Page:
Chips the Baby Bobcat

In August of 2012, the “Chips” fire broke
out on the Plumas National Forest. 1300 firefighters were brought in to help bring it under control. In some places the fire was beneficial, but in others it
caused a lot of damage and not only to trees. An eight-week old baby bobcat became separated from its mother
and found its way to a firefighting crew. After waiting an appropriate amount of time to
see if the mother would return, Tad Hair and his crew brought the bobcat to
a Forest Service work center. Soon she was dubbed “Chips”. The Forest Service then contacted a local wildlife rehabilitation facility. And we got the bobcat actually here about 8:30 that night. And then we got a call in to our vet
and told him that we needed him, that we had a baby bobcat that needed to
be seen and he was here by 10:00. The biggest problem that Chips had was the
second degree burns on all four paws. She was also dehydrated, so the first thing that Dr. Willits did, he gave her some sub-cutaneous fluids and also she had the problem
with her eyes because of the smoke and the heat, so he rinsed out her eyes, put some ointment in there,
and overall her eyes aren’t the problem or the concern. It was her paws, but because it was only second
degree, it could have been a lot worse. You want to show your paws? Let’s see what your paws look like. That’s so good. You’re such a good girl. Tom and Cheryl Milham are the founders of Lake Tahoe Wildlife Care. This non-profit organization rehabilitates abandoned and/or injured wild animals Our motto is ‘giving mother nature a helping hand’ and it’s
giving these animals a second chance at life. For over 35 years the Milhams and their volunteers have
returned thousands of animals to the wild. Animals come to the facility from a variety of sources and it
is important people understand if an animal needs human assistance. The first thing to do is to watch to make sure mom’s not around. That’s by far the most important thing. Leave it
alone, step back and watch literally for 3-4 hours. If it’s there for more than four hours and no mom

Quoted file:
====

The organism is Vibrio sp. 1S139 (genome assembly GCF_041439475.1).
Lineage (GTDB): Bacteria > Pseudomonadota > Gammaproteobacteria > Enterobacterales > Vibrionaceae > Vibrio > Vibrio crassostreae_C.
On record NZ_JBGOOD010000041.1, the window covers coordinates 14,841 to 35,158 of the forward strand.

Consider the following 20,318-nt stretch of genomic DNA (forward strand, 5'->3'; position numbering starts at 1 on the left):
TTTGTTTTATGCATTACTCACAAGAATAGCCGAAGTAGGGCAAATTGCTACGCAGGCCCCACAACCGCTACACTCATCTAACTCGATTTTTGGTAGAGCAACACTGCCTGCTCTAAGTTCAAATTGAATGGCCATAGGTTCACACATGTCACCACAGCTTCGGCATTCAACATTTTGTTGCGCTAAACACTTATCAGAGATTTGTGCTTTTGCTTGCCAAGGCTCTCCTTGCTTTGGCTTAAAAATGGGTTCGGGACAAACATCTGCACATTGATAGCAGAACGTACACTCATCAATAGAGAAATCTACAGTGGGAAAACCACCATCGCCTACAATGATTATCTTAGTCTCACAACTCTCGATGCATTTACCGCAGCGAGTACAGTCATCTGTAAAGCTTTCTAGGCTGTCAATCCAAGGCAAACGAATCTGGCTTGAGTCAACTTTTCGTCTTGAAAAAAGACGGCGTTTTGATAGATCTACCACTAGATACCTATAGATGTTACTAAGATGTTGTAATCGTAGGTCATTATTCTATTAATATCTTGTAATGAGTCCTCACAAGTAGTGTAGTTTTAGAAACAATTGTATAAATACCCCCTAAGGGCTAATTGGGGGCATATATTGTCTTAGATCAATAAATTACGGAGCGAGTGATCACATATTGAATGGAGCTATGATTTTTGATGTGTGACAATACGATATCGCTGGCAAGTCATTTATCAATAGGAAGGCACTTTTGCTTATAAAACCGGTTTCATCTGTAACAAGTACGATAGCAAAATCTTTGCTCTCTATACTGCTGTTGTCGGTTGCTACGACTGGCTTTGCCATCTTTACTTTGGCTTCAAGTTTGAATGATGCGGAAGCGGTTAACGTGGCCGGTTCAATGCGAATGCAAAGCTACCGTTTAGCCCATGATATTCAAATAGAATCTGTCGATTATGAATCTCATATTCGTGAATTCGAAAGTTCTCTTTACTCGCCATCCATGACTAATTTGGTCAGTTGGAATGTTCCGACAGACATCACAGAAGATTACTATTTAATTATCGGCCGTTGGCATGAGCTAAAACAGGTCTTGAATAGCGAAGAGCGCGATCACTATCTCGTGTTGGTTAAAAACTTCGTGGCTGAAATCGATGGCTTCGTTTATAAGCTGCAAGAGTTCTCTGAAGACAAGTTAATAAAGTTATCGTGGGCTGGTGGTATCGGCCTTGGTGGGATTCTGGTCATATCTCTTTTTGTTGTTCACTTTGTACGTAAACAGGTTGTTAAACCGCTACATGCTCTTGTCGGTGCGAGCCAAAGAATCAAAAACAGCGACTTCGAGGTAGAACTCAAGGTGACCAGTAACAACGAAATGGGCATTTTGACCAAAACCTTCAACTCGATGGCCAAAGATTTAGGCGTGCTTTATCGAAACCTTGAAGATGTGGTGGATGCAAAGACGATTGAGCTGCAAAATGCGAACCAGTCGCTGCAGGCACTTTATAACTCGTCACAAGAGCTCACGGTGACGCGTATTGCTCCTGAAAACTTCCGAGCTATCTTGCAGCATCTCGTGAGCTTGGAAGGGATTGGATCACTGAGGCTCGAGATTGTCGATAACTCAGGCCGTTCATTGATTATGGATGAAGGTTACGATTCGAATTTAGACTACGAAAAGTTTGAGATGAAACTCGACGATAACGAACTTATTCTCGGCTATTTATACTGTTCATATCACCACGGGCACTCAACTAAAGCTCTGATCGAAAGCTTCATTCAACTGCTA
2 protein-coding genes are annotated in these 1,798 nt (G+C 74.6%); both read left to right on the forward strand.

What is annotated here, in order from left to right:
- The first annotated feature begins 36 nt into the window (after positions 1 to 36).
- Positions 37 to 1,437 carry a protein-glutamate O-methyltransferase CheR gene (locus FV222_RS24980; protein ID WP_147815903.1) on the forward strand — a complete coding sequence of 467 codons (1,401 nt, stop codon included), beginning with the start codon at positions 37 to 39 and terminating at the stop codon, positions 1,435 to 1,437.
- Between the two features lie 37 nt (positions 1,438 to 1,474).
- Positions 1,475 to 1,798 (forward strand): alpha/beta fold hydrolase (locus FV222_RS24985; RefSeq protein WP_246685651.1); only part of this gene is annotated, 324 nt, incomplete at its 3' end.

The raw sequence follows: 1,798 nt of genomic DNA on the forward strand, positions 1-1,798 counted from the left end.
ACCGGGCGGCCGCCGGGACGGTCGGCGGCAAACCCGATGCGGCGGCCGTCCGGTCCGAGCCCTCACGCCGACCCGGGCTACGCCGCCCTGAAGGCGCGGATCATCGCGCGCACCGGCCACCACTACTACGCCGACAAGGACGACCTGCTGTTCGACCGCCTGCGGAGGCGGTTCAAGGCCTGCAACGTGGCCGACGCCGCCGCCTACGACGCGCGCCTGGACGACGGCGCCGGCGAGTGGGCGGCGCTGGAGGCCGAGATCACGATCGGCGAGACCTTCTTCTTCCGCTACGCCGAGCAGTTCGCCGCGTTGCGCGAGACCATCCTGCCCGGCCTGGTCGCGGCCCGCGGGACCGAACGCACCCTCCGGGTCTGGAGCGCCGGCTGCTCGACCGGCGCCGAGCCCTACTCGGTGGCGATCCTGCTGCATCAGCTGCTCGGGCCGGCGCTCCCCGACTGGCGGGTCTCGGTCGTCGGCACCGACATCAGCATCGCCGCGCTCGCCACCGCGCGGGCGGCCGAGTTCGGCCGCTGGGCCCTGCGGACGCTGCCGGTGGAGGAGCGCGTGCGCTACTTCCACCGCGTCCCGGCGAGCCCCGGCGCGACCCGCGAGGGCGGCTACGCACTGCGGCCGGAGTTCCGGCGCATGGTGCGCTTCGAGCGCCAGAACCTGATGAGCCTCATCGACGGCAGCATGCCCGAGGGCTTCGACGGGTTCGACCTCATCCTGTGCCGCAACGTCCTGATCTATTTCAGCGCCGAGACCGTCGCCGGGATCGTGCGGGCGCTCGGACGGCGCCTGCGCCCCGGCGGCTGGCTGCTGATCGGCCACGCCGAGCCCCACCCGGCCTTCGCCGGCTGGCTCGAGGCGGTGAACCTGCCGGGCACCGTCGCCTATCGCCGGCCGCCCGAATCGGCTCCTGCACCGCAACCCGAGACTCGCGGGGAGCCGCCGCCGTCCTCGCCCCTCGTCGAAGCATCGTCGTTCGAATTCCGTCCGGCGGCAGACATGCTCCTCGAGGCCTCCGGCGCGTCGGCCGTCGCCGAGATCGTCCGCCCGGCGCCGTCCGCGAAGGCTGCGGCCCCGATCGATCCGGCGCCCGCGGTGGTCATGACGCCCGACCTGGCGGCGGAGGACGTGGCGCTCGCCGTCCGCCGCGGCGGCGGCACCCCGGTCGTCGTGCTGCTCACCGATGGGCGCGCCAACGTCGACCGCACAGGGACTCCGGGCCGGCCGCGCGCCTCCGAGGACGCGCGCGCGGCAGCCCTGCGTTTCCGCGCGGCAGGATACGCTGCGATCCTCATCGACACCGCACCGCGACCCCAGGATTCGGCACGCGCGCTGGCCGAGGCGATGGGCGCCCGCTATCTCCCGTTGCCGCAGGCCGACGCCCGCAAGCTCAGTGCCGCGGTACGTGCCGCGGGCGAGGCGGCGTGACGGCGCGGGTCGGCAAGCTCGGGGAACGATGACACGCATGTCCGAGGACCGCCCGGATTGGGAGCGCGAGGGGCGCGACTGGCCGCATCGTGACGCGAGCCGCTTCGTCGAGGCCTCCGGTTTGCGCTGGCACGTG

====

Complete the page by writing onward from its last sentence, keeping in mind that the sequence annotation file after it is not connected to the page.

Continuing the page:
has come about, then that baby probably needs help. Don’t try to raise these animals yourself. There are rehab groups all in the state of California. Get it to people that are trained and know what they are doing. If you want to learn, take a class and join a group. Every bird or animal that comes into Lake Tahoe Wildlife Care has
one goal, and that’s getting released back to the wild. While Lake Tahoe Wildlife Care is rehabilitating Chips, we’re working hard to rehabilitate the land post-fire. The mixed conifer forest where Chips was rescued is a fire adapted system, and a lot of our management actions currently are to
restore that system to its historic condition. Chips is part of that system, so hopefully her rehabilitation goes
well and she will be able to return to it. Making sure these animals don’t habituate to humans is
one of the most important and difficult tasks. That’s the tough part, because right now she needs that loving attention. She’s a baby, she needs to be cared for at
this age. She needs the comforting. Once Dr. Willits says she is ready to be out on her own, she will
be on her own, and we’ll put things out for her to play with, we’ll give her live animals to kill because that’s what she’ll be doing
in the wild, but there will be no more human contact. The decision on when to release Chips will be left to the
rehabilitators and the California Department of Fish and Game. We’d like to see Chips back on the Plumas. It will depend on the habitat availability in the
burned area where she was rescued from. In time, Chips will be released into a suitable
environment, hopefully close to where she was found. We obviously try to get them back in the same
region, the same area where they come from, where there’s good habitat, where there are other bobcats and where she
will be able to live out a normal, healthy life. Whatever her life expectancy would be. Chips was released onto the Lassen National Forest.

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